In That Small Sunday Space

Today is Sunday. I woke up around 7, like always, but it was Sunday, so I willed myself back to sleep. My clients don’t call (well, most of the time). The store is closed. One day out of seven, I can do this. Covers over my head, bury myself beneath the dander of dog hair on my comforter (she’s not allowed but she’s good at cheating), and close my eyes tight. In this small space of Sunday morning, cravings that are ignored weekday-in-and-weekday-out are heard.

I need to mow the yard, write garden notes for three clients, get ready for an hour long seminar next Saturday, review notes on the client’s I’ll visit on Monday, weed the perennial bed, vacuum (remember the dog dander), buy groceries, walk the dog, fill out insurance papers, go to church. My church is 40 minutes away. Do I do the drive? (I hate it when things I love become chores.) Pay bills. Figure out where the darn ants are coming from. Vacuum again. These are not the cravings, if you’re wondering.

These are. I want to shop for my daughter-in-law’s birthday, which is this month. She is a fall girl. I want to pamper her with gifts that smell like fall. I want her day to be joyful. I want to look at the picture of the ultra-sound she texted me yesterday–a new grandchild due in May. I want to lie still and listen to the nothingness of Sunday morning. I love the Body of Christ, but I don’t want to drive anywhere today. I want no place to go. I want to cook something nourishing, because it is 58 degrees outside and suddenly a crock pot full of food is so tempting. I want the house simmering with the smell of it. I want to write. I want to take the dog on a long walk and snap pictures of gardens. I want to go to McDonalds and get black coffee and sit on my screen porch, on my glider, sipping it to the sounds of the birds chirping away. I want to organize my pictures. They’re all digital, ugh. I want to FaceTime my granddaughters. I want to hear their silly laughs, and Miss Priss say, “YaYa, do you want to play with me?” I want to talk, really talk to my children. I do want to vacuum because the pet dander can only be stood for so long. I want to finish reading the book, And I Shall Have Some Peace There, because if she found it, surely I can too. I want to plant the fall flowers I bought for my community spot in my little town, to make me happy, to make others happy. i want to garden. I want to create.

In my small space on Sunday morning, all these cravings, unheard over the drone of the workday week, present themselves. Head down, tucked under the covers, I am torn. It’s not as easy as it seems. Take the day, and rest, Cinthia. Just rest. The Sabbath for you, Jesus said. Created for man. Created for our refreshment. Take the day.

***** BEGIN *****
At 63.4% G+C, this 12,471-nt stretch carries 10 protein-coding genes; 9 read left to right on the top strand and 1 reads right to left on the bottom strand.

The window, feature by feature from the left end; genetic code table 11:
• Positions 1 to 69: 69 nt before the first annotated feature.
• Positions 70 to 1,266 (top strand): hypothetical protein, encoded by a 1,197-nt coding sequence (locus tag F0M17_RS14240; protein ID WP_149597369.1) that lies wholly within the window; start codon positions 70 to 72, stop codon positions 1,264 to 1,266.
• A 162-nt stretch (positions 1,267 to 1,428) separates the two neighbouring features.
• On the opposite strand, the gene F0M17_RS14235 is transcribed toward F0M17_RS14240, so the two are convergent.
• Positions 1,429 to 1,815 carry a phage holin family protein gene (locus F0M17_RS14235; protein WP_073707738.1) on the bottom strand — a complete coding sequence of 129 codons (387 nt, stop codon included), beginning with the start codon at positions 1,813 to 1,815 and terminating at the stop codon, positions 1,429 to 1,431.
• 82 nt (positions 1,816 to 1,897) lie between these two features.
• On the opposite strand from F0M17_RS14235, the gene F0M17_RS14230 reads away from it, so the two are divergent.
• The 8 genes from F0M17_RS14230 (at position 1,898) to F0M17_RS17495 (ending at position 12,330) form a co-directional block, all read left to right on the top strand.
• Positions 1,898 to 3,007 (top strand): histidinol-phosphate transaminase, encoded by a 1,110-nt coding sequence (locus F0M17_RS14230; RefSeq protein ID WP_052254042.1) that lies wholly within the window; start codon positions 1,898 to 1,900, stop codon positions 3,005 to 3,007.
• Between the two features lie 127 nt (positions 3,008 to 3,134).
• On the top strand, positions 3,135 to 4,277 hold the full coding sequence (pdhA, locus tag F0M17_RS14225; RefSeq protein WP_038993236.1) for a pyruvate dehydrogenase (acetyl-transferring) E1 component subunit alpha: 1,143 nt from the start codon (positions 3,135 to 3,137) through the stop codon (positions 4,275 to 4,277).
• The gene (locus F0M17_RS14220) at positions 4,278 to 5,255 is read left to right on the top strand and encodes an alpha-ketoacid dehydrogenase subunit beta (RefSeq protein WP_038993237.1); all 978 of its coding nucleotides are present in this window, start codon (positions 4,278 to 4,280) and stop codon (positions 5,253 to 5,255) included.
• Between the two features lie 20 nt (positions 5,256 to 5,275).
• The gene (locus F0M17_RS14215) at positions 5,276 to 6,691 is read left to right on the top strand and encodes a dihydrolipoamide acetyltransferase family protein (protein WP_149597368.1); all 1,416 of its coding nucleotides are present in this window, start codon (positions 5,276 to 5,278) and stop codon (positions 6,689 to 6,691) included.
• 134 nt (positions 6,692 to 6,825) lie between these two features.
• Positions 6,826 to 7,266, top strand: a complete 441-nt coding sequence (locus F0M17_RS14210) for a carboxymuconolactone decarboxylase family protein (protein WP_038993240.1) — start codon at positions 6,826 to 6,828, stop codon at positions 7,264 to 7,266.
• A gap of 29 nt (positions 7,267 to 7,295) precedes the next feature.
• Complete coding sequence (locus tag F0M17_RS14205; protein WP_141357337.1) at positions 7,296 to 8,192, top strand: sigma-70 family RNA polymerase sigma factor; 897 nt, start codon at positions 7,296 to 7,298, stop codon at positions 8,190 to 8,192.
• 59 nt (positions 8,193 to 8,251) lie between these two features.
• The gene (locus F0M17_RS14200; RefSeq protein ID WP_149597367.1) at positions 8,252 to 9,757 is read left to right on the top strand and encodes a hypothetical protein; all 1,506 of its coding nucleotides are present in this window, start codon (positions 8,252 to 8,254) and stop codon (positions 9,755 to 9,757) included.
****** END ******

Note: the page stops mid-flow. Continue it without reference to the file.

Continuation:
My clients are side work, done on my days off. If notes aren’t written today, then it’s an automatic behind for the week ahead. I don’t have another day off until next Sunday, and this week’s evenings will be spent preparing the fall clean-up seminar. The insurance man would probably like his papers filled out so he can clear his desk of my file. The bathroom needs a cleaning that no amount of candles or diffusers will disguise. If I want lunch at work this week, then groceries are a must. I could possibly do the crock pot, but I will miss the dog’s walk, because a day is only 16 hours. I have no idea when I last paid bills, but I am grateful for all this work, because I can pay them. Don’t read this as griping about work. I am thankful for the blessing of work. .

But sometimes, it seems the pursuit of creativity/personal care/relationships/life is overshadowed by the pursuit of money. How much is enough? My boss often says you can tell who is hungry and who is not by how they work. I am evidently quite hungry.

Fun Fact for some of you: Did you know that if you start taking 4% out of your retirement account right now, it will not deplete in your lifetime? (But does 4% pay the bills?) My financial planner is full of these little nuggets of wisdom.

The time ticks away with my head still buried under the blankets. I swear I hear the sound of the digital clock, and this small space of Sunday is almost gone. This moment when the world is quiet and a day could possibly be spent in creating (cooking? writing? gardening? photography? long walks for inspiration?) a possibility. I know that when my feet touch the ground, and the shower head starts to steam the bathroom, that these Sunday dreams will cease, and I will end the day wondering, what was it I wanted to do today?



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